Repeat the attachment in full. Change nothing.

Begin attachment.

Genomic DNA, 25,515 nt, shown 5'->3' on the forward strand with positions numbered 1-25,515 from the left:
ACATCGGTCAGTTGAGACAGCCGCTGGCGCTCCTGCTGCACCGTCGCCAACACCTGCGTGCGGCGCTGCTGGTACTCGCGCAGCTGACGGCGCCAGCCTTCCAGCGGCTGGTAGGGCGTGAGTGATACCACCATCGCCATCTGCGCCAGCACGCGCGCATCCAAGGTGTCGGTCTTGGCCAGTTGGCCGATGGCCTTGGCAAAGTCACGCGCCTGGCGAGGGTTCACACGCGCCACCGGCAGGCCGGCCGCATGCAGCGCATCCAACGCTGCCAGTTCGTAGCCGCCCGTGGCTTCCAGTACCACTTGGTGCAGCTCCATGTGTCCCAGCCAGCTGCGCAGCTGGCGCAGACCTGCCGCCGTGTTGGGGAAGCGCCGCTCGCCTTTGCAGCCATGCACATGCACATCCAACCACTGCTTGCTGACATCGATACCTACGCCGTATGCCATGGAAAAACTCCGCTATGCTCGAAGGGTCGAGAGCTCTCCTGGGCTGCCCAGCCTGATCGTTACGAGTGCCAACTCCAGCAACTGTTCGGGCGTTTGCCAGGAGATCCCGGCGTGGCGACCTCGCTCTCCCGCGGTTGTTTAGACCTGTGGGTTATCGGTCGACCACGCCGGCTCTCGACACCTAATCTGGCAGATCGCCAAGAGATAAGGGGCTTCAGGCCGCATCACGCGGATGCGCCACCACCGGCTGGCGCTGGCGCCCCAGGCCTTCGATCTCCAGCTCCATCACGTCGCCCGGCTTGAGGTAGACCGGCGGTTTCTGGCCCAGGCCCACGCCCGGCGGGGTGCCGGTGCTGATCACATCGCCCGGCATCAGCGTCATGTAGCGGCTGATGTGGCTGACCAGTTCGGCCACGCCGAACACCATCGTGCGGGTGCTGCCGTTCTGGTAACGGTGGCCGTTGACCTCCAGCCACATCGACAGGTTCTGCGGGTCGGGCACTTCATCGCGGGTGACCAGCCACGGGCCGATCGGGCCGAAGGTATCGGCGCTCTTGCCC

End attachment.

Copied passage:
Genomic DNA, 25,515 nt, shown 5'->3' on the forward strand with positions numbered 1-25,515 from the left:
ACATCGGTCAGTTGAGACAGCCGCTGGCGCTCCTGCTGCACCGTCGCCAACACCTGCGTGCGGCGCTGCTGGTACTCGCGCAGCTGACGGCGCCAGCCTTCCAGCGGCTGGTAGGGCGTGAGTGATACCACCATCGCCATCTGCGCCAGCACGCGCGCATCCAAGGTGTCGGTCTTGGCCAGTTGGCCGATGGCCTTGGCAAAGTCACGCGCCTGGCGAGGGTTCACACGCGCCACCGGCAGGCCGGCCGCATGCAGCGCATCCAACGCTGCCAGTTCGTAGCCGCCCGTGGCTTCCAGTACCACTTGGTGCAGCTCCATGTGTCCCAGCCAGCTGCGCAGCTGGCGCAGACCTGCCGCCGTGTTGGGGAAGCGCCGCTCGCCTTTGCAGCCATGCACATGCACATCCAACCACTGCTTGCTGACATCGATACCTACGCCGTATGCCATGGAAAAACTCCGCTATGCTCGAAGGGTCGAGAGCTCTCCTGGGCTGCCCAGCCTGATCGTTACGAGTGCCAACTCCAGCAACTGTTCGGGCGTTTGCCAGGAGATCCCGGCGTGGCGACCTCGCTCTCCCGCGGTTGTTTAGACCTGTGGGTTATCGGTCGACCACGCCGGCTCTCGACACCTAATCTGGCAGATCGCCAAGAGATAAGGGGCTTCAGGCCGCATCACGCGGATGCGCCACCACCGGCTGGCGCTGGCGCCCCAGGCCTTCGATCTCCAGCTCCATCACGTCGCCCGGCTTGAGGTAGACCGGCGGTTTCTGGCCCAGGCCCACGCCCGGCGGGGTGCCGGTGCTGATCACATCGCCCGGCATCAGCGTCATGTAGCGGCTGATGTGGCTGACCAGTTCGGCCACGCCGAACACCATCGTGCGGGTGCTGCCGTTCTGGTAACGGTGGCCGTTGACCTCCAGCCACATCGACAGGTTCTGCGGGTCGGGCACTTCATCGCGGGTGACCAGCCACGGGCCGATCGGGCCGAAGGTATCGGCGCTCTTGCCC